How To Plan An “UN-Planned” Day

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Estimated Reading Time: 2.5 minutes

Recently, I had the unexpected joy of a day off. My first inclination was to carve out a block of a few hours to work on my organizing business. It was a perfect opportunity to get in some business reading and writing, I thought.

But then I heard a still, small voice.

Be free today.

Wow. What a concept. A free day!

Wait, what exactly does that mean? For me, that meant not committing to anything in particular, but remaining open to where the Spirit leads.

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Free time is an essential part of life. So often we can overschedule our days with chores, errands, driving the kids to soccer that we forget to actually block off time on our calendars to simply do what we please.

Plan an “Unplanned” Day.

This is exactly what my husband and I do every Sunday. We keep our plans light, say, like a trip to the movies or just drive to nowhere. Keeping Sunday free is our way of being together, to make sure we connect.

But rarely do I get a day where I have zero commitments to anything on my own. And so, when the opportunity came, I grabbed it. I planned an “unplanned” day.

Where you are led

Where Did I Go? What Did I Do?

The beauty of planning out my days in a planner is that I get to focus on my values because they are written down in full view, everyday. Categories such as Family, Home, Business, Spiritual, Health and (temporarily) Holiday, are daily reminders of what is truly important in my life.

I write tasks/errands under these categories on a weekly basis so that if I don’t get to, say, buy Christmas stamps (Holiday) on Monday, I don’t have to feel too bad, I can get them on my next day off.

And so, while my planner was opened, I listened to where Spirit was leading me. It turns out, I got a LOT more accomplished, and in different areas of my life, by listening to God, than if I had simply blocked out the time on my calendar:

Family–I maintained family relationships by picking up the phone just to chat.

Spiritual-In addition to my daily devotions, I did a whole lot of knitting. Knitting is a great spiritual act, since we usually knit for others. As a Catholic Christian, I am called to live a life of service.

Business-I even got to write a cool blog post!

Holiday-Bought these fabulous and historic Christmas stamps. Also wrote out Thanksgiving cards to family and close friends. And since I wasn’t out running around in “busy-ness” I was able to enjoy all the little ghouls and goblins who came knocking at my door asking for tricks or treats.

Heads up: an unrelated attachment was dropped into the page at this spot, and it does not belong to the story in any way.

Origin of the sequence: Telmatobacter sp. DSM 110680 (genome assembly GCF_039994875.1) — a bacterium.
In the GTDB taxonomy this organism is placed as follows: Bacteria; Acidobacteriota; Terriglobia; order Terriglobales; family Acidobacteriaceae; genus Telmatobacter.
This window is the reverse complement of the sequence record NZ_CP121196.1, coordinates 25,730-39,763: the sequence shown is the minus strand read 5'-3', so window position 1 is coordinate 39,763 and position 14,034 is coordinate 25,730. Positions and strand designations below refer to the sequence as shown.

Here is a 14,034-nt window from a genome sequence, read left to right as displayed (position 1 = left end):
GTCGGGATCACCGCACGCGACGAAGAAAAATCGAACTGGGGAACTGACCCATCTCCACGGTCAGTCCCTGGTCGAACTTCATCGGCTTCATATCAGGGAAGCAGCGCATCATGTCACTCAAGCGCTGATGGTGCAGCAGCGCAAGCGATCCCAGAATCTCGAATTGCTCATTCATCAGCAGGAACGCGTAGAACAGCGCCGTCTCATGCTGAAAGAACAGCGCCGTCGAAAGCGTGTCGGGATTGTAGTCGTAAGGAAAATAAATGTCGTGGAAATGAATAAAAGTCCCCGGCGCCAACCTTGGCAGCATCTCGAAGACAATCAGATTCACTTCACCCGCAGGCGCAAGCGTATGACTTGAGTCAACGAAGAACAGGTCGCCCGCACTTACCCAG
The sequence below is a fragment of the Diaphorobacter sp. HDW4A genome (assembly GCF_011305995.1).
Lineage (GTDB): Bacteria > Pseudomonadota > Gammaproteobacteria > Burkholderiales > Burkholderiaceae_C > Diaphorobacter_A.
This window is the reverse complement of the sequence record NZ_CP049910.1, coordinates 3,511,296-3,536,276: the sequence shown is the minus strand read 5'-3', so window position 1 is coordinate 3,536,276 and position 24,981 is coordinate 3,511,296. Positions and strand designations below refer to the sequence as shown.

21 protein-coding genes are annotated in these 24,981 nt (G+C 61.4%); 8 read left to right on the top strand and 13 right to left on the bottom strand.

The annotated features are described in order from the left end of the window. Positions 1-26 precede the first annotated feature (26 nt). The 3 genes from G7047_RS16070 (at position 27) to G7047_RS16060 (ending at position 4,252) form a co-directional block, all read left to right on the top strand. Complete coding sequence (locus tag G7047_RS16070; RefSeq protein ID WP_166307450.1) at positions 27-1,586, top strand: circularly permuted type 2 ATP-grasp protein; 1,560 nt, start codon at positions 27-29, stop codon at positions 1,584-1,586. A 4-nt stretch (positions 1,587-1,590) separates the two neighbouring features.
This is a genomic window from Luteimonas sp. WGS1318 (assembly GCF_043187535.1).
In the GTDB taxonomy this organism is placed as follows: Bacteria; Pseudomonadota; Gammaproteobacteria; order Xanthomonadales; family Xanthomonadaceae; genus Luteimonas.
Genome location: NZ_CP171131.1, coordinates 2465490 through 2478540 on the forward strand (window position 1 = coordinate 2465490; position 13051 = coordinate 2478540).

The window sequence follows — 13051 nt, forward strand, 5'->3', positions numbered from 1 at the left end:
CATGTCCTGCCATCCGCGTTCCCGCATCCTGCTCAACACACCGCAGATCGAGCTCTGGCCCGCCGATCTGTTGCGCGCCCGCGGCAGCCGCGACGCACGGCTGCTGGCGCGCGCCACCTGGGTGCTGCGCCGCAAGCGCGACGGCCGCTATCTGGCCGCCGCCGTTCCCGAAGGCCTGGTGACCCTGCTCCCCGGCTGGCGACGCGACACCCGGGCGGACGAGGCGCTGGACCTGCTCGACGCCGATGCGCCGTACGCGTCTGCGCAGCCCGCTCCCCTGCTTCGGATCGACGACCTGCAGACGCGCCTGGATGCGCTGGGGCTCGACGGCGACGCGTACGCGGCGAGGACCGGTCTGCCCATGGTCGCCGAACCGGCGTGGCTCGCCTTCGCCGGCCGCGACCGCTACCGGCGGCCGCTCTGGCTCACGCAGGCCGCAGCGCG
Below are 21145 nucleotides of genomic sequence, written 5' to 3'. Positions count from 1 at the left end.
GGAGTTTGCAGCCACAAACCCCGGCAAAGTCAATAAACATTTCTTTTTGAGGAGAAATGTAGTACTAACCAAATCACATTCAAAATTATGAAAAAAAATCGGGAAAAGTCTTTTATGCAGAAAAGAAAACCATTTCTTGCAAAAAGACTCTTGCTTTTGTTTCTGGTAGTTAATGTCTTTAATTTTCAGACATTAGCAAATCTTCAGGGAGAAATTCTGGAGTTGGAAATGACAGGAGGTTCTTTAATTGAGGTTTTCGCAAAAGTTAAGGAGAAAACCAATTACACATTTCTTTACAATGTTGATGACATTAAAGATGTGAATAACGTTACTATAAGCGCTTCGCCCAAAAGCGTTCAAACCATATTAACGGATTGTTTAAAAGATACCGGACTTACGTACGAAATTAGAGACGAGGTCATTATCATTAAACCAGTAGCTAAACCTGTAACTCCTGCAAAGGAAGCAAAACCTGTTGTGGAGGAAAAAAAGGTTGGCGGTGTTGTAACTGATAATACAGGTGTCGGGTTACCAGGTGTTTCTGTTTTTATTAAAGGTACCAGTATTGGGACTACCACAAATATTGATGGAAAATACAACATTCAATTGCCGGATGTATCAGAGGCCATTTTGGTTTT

Health-With a cup of hot coffee in hand, I took a walk down by the bay.

It occurs to me that had I NOT planned to keep this day unplanned, the promptings of Spirit would have gone unnoticed and instead, I would have felt some vague longing for something more.

For help planning your day or any other organizing needs, contact me at kim@godorganizing.com

Visit my website at www.godorganizing.com

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Mental Clutter

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What happens when long-held ideas about our stuff suddenly meet a challenge not faced before?

This is a crucial question every professional organizer must have in her arsenal. The truth is, there is no single  answer because each client responds differently to challenges.  Some may respond positively: “Gee, I never looked at it that way before!” Others may have a bit more of a struggle: “I know it doesn’t fit, but it was a gift. I can’t get rid of it.”

Change is hard. It’s even harder when we are asked to change something that is dear to us. It might be a gift that we inherited from our parents that might serve someone else better.

Or we might be attached to an idea. Maybe even a very long-held idea. Perhaps even one  shared by many people. Then something happens–an agitator comes along and calls into question what we’ve held most dear.

We can choose how we respond. We can either pause and reflect about our long-held beliefs and thoughts, OR we can build a wall and hunker down in our thinking. The choice is ours. Maintaining our way of thinking without self-examination is obstinacy. Pausing to reflect is discernment. This is the crux of good, orderly direction.

Obstinacy makes us unyielding and rigid. Discernment keeps us fluid and present to  what occupies our mind. When we cling to ideas that no longer work, it becomes mental clutter.  When we are willing throw our thoughts and beliefs under the microscope, truth emerges. We may have to change our mind, or may find out we’d been right all along. It may just be the right thing to hold on to a gift from our mother even though it doesn’t work or fit. Only discernment will tell us the truth.